I. In the first place, the worldly man derives a more intense physical enjoyment from this world's goods, than does the child of God. He possesses more of them, and gives himself up to them with less self-restraint. The majority of those who have been most prospered by Divine Providence in the accumulation of wealth have been outside of the kingdom and the ark of God. Not many rich and not many noble are called. In the past history of mankind, the great possessions and the great incomes, as a general rule, have not been in the hands of humble and penitent men. In the great centres of trade and commerce, -- in Venice, Amsterdam, Paris, London, -- it is the world and not the people of God who have had the purse, and have borne what is put therein. Satan is described in Scripture, as the "prince of this world" (John xiv.30); and his words addressed to the Son of God are true: "All this power and glory is delivered unto me, and to whomsoever I will, I give it." In the parable from which we are discoursing, the sinful man was the rich man, and the child of God was the beggar. And how often do we see, in every-day life, a faithful, prayerful, upright, and pure-minded man, toiling in poverty, and so far as earthly comforts are concerned enjoying little or nothing, while a selfish, pleasure-seeking, and profligate man is immersed in physical comforts and luxuries. The former is receiving evil things, and the latter is receiving good things, in this life.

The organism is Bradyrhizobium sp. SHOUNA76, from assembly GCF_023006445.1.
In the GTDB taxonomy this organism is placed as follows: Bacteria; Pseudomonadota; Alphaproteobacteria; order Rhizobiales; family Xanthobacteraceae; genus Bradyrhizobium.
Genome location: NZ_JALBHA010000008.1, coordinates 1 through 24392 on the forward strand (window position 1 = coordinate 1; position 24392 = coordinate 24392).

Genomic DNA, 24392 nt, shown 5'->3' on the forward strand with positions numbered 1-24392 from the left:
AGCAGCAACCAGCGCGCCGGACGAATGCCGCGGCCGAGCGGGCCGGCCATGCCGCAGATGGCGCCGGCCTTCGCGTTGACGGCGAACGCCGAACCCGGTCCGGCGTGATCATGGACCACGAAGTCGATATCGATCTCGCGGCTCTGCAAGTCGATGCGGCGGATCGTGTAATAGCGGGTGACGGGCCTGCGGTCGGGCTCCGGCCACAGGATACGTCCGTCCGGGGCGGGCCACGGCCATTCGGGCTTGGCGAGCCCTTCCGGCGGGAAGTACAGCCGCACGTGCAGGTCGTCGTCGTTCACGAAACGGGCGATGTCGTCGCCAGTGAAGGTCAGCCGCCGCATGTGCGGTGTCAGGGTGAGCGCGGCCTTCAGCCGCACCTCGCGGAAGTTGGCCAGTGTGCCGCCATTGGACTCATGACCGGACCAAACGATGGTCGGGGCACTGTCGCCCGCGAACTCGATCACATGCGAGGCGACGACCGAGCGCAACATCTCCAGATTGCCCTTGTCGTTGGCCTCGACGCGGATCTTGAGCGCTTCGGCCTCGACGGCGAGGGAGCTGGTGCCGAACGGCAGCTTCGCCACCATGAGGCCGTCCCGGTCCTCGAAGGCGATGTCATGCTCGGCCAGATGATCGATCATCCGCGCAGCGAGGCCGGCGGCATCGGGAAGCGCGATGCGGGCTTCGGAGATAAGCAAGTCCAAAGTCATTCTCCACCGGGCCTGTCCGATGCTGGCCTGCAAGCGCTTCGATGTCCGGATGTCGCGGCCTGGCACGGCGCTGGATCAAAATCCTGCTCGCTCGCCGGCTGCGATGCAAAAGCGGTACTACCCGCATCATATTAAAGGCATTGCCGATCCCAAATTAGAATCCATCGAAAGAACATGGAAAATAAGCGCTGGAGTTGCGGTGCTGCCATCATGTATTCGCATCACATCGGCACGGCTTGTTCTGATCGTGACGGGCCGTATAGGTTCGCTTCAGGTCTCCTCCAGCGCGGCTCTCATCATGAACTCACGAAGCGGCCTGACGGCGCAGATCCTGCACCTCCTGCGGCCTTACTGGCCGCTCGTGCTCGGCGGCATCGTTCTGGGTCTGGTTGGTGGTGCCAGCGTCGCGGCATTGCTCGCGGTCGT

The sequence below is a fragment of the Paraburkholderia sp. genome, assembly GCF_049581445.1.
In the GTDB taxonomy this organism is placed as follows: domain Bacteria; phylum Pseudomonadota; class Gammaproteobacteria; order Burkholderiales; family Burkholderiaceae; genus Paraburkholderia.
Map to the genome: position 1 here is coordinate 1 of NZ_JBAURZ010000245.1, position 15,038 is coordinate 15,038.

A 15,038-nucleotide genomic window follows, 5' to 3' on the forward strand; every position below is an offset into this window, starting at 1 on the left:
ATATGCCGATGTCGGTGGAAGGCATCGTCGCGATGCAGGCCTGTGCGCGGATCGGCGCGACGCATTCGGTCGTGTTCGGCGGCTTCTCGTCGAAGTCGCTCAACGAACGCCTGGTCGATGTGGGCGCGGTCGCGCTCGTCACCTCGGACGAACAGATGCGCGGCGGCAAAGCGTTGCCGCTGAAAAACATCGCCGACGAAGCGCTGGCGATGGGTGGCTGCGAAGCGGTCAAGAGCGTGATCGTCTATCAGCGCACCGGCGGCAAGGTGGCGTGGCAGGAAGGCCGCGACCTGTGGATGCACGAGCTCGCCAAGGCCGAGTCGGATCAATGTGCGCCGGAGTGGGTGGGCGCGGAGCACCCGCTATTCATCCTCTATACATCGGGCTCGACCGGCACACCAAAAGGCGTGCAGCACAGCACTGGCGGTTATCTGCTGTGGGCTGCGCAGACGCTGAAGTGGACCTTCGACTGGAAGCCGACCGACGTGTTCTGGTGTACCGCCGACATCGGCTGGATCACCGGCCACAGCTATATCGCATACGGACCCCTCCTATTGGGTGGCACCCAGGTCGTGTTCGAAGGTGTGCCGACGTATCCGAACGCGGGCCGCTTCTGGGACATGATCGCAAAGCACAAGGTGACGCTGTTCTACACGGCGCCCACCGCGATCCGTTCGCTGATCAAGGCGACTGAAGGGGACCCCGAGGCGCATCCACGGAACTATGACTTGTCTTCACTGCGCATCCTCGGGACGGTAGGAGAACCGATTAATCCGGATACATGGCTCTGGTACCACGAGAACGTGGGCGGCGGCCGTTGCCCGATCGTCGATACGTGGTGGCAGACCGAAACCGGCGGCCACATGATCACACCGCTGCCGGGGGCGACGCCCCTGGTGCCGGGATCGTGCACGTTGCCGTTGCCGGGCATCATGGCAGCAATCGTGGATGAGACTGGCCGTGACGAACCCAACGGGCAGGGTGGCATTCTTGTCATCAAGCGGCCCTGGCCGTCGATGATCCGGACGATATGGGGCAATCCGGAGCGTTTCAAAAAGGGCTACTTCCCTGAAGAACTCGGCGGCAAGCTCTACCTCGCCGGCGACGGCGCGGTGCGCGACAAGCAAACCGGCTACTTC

Again, how often it happens that a fine physical constitution, health, strength, and vigor, are given to the worldling, and are denied to the child of God. The possession of worldly good is greatly enhanced in value, by a fine capability of enjoying it. When therefore we see wealth joined, with health, and luxury in all the surroundings and appointments combined with taste to appreciate them and a full flow of blood to enjoy them, or access to wide and influential circles, in politics and fashion, given to one who is well fitted by personal qualities to move in them, -- when we see a happy adaptation existing between the man and his good fortune, as we call it, -- we see not only the "good things," but the "good things" in their gayest and most attractive forms and colors. And how often is all this observed in the instance of the natural man; and how often is there little or none of this in the instance of the spiritual man. We by no means imply, that it is impossible for the possessor of this world's goods to love mercy, to do justly, and to walk humbly; and we are well aware that under the garb of poverty and toil there may beat a murmuring and rebellious heart. But we think that from generation to generation, in this imperfect and probationary world, it will be found to be a fact, that when merely earthly and physical good is allotted in large amounts by the providence of God; that when great incomes and ample means of luxury are given; in the majority of instances they are given to the enemies of God, and not to His dear children. So the Psalmist seems to have thought. "I was envious," -- he says, -- "when I saw the prosperity of the wicked. For there are no bands in their death; but their strength is firm. They are not in trouble as other men; neither are they plagued like other men. Therefore pride compasseth them about as a chain; violence covereth them as a garment. Their eyes stand out with fatness; they have more than heart could wish. Behold these are the ungodly who prosper in the world; they increase in riches. Verily I have cleansed my heart in vain, and washed my hands in innocency. For all day long have I been plagued, and chastened every morning" (Ps. lxxiii). And it should be carefully noticed, that the Psalmist, even after further reflection, does not alter his statement respecting the relative positions of the godly and the ungodly in this world. He sees no reason to correct his estimate, upon this point. He lets it stand. So far as this merely physical existence is concerned, the wicked man has the advantage. It is only when the Psalmist looks beyond this life, that he sees the compensation, and the balancing again of the scales of eternal right and justice. "When I thought to know this," -- when I reflected upon this inequality, and apparent injustice, in the treatment of the friends and the enemies of God, -- "it was too painful for me, until I went into the sanctuary of God," -- until I took my stand in the eternal world, and formed my estimate there, -- "then understood I their end. Surely thou didst set them in slippery places: thou castedst them down to destruction. How are they brought into desolation as in a moment! They are utterly consumed with terrors." Dives passes from his fine linen and sumptuous fare, from his excessive physical enjoyment, to everlasting perdition.